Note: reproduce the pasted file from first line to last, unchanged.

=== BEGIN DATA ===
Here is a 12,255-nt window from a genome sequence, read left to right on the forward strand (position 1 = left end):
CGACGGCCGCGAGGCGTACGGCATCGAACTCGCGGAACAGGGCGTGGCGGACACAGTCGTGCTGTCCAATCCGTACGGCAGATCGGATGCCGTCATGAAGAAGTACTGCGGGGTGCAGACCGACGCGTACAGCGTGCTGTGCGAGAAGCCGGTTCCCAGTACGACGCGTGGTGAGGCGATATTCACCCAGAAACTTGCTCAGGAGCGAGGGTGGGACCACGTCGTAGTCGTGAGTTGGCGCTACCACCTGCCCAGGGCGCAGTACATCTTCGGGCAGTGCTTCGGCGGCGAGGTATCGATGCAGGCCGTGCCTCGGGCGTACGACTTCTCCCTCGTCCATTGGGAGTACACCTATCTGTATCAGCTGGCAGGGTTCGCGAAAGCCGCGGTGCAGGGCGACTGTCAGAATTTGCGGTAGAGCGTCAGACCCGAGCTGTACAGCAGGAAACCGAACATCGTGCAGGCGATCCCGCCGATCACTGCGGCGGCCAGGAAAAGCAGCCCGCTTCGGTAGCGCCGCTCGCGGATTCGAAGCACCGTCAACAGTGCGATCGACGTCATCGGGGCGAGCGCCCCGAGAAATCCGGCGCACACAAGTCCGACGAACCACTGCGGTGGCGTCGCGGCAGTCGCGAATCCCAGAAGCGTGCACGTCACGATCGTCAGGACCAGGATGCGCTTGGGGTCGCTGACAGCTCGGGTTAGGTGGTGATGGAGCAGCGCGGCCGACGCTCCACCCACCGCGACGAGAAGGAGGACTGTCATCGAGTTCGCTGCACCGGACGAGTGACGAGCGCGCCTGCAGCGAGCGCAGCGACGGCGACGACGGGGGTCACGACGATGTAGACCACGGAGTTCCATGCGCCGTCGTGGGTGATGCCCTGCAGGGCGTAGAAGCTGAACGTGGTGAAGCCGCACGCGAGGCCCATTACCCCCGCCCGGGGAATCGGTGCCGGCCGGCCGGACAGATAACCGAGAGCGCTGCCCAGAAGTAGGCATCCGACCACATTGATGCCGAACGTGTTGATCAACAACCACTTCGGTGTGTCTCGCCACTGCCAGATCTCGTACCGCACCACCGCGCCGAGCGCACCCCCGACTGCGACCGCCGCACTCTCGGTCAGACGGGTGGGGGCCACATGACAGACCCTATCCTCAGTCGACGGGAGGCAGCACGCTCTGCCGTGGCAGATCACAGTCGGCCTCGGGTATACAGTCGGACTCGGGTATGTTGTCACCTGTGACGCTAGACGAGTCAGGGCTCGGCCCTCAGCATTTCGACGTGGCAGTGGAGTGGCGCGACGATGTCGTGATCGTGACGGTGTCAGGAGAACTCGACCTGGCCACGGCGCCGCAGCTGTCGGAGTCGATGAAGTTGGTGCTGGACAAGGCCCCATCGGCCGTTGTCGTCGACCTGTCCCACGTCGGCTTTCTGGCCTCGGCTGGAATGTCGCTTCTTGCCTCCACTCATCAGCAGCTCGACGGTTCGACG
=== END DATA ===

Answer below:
Here is a 12,255-nt window from a genome sequence, read left to right on the forward strand (position 1 = left end):
CGACGGCCGCGAGGCGTACGGCATCGAACTCGCGGAACAGGGCGTGGCGGACACAGTCGTGCTGTCCAATCCGTACGGCAGATCGGATGCCGTCATGAAGAAGTACTGCGGGGTGCAGACCGACGCGTACAGCGTGCTGTGCGAGAAGCCGGTTCCCAGTACGACGCGTGGTGAGGCGATATTCACCCAGAAACTTGCTCAGGAGCGAGGGTGGGACCACGTCGTAGTCGTGAGTTGGCGCTACCACCTGCCCAGGGCGCAGTACATCTTCGGGCAGTGCTTCGGCGGCGAGGTATCGATGCAGGCCGTGCCTCGGGCGTACGACTTCTCCCTCGTCCATTGGGAGTACACCTATCTGTATCAGCTGGCAGGGTTCGCGAAAGCCGCGGTGCAGGGCGACTGTCAGAATTTGCGGTAGAGCGTCAGACCCGAGCTGTACAGCAGGAAACCGAACATCGTGCAGGCGATCCCGCCGATCACTGCGGCGGCCAGGAAAAGCAGCCCGCTTCGGTAGCGCCGCTCGCGGATTCGAAGCACCGTCAACAGTGCGATCGACGTCATCGGGGCGAGCGCCCCGAGAAATCCGGCGCACACAAGTCCGACGAACCACTGCGGTGGCGTCGCGGCAGTCGCGAATCCCAGAAGCGTGCACGTCACGATCGTCAGGACCAGGATGCGCTTGGGGTCGCTGACAGCTCGGGTTAGGTGGTGATGGAGCAGCGCGGCCGACGCTCCACCCACCGCGACGAGAAGGAGGACTGTCATCGAGTTCGCTGCACCGGACGAGTGACGAGCGCGCCTGCAGCGAGCGCAGCGACGGCGACGACGGGGGTCACGACGATGTAGACCACGGAGTTCCATGCGCCGTCGTGGGTGATGCCCTGCAGGGCGTAGAAGCTGAACGTGGTGAAGCCGCACGCGAGGCCCATTACCCCCGCCCGGGGAATCGGTGCCGGCCGGCCGGACAGATAACCGAGAGCGCTGCCCAGAAGTAGGCATCCGACCACATTGATGCCGAACGTGTTGATCAACAACCACTTCGGTGTGTCTCGCCACTGCCAGATCTCGTACCGCACCACCGCGCCGAGCGCACCCCCGACTGCGACCGCCGCACTCTCGGTCAGACGGGTGGGGGCCACATGACAGACCCTATCCTCAGTCGACGGGAGGCAGCACGCTCTGCCGTGGCAGATCACAGTCGGCCTCGGGTATACAGTCGGACTCGGGTATGTTGTCACCTGTGACGCTAGACGAGTCAGGGCTCGGCCCTCAGCATTTCGACGTGGCAGTGGAGTGGCGCGACGATGTCGTGATCGTGACGGTGTCAGGAGAACTCGACCTGGCCACGGCGCCGCAGCTGTCGGAGTCGATGAAGTTGGTGCTGGACAAGGCCCCATCGGCCGTTGTCGTCGACCTGTCCCACGTCGGCTTTCTGGCCTCGGCTGGAATGTCGCTTCTTGCCTCCACTCATCAGCAGCTCGACGGTTCGACG